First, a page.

The Corvette world has lost yet another legend.
Back in the 1970s, the name John Greenwood was as prominent in the Corvette world as the names of Oliver Gavin and Jan Magnussen are today.
Greenwood and his brother Burt grew up in the home of a General Motors executive who had earlier been a fighter pilot during World War II, so it was no surprise that John first became widely known for his success racing in a Corvette, winning back-to-back SCCA A Production National Championships in the early 1970s.
Sadly, Greenwood passed away recently at age 71.
On the website Greenwood Corvettes, John recalled his early days when he bought a 1968 Corvette with a 435 horsepower engine and the first night put an L-88 under the hood. “My wife saw an ad for a parking lot autocross at the grocery store one day and dared me to enter,” he says. “I did and won everything. I went back the next week and did the same. There were some pretty fancy cars because a whole bunch of road racers showed up with trailered cars, but I won again. So, I figured that since I could win, this wasn’t a bad deal.”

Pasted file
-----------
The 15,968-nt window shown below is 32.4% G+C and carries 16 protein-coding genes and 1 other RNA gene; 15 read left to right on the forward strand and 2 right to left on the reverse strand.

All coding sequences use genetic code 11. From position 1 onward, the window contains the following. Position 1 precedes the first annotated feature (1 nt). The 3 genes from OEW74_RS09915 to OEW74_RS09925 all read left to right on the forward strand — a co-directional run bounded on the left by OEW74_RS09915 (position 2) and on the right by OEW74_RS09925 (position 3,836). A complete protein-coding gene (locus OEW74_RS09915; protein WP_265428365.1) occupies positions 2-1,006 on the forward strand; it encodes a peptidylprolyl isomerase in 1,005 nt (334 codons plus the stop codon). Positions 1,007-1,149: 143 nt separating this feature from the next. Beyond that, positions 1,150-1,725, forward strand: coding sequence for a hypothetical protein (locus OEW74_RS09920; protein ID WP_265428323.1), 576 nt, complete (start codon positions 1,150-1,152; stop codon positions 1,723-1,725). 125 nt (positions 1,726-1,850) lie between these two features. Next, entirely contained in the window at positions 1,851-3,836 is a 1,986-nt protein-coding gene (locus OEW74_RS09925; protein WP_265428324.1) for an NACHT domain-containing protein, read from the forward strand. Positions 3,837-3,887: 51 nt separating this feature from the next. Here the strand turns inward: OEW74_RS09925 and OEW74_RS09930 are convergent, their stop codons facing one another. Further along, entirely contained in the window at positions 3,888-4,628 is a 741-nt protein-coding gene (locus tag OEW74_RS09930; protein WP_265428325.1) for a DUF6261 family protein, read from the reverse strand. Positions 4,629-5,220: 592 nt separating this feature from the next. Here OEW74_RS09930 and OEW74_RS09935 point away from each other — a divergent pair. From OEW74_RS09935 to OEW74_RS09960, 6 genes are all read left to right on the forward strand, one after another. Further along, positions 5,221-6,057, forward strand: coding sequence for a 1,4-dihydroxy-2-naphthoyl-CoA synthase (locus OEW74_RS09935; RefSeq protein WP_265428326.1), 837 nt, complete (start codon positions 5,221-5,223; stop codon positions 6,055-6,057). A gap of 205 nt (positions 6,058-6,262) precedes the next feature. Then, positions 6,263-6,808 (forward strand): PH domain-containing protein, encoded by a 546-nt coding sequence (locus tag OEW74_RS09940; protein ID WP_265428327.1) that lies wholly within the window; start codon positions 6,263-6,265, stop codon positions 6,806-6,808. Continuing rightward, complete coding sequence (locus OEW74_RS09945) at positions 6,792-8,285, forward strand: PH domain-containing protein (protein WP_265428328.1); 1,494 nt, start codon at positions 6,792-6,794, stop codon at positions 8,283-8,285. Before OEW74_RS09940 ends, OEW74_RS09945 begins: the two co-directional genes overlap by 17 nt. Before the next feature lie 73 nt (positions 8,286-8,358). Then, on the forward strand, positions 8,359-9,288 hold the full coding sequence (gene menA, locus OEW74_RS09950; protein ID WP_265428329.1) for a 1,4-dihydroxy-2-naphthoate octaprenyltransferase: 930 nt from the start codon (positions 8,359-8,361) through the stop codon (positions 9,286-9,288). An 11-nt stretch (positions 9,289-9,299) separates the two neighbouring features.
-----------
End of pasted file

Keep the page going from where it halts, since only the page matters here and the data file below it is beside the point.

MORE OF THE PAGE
Those big engines proved to be his legacy. In an interview, John said: “You know that a lot of the equation was the big engines. I had learned on Woodward Avenue that you don’t want to get left behind on the straight parts. We always used the basic big block engines and almost always the all-aluminum ones to save weight.”
In 1972, Greenwood used his prowess behind the wheel to promote BFGoodrich radial tires at Le Mans. He didn’t win there, but the two-year campaign helped raise awareness about Goodrich radials, leading to the famous “Tire Wars” between Greenwood’s Goodrich “Stars and Stripes” Corvette L88 and Goodyear’s “Rebel” L88. Those Corvettes came some of the most famous Corvette race cars in history, with the “Stars and Stripes” and “Rebel” Corvettes going for more than $1 million at recent auctions.
Greenwood’s last big success on the track came when he won the SCCA Trans Am championship in 1975, with wins in three of the seven races that season.
He moved on to make the famous wide-bodied Greenwood Corvettes that still look great today with their sculpted bodywork and tremendous power provided by Greenwood’s own engine company, Auto Research Engineering.
Without Greenwood, there might not be a 12 Hours of Sebring today. He helped save Sebring in the mid-1970s after the track had lost its FIA listing in 1973 and had its race canceled by the oil crisis the next year. Bill France Sr. and John Bishop asked Greenwood to promote the 12 Hours of Sebring in 1975 and 1976, and his efforts were so successful that record crowds turned out both years and helped save the track.
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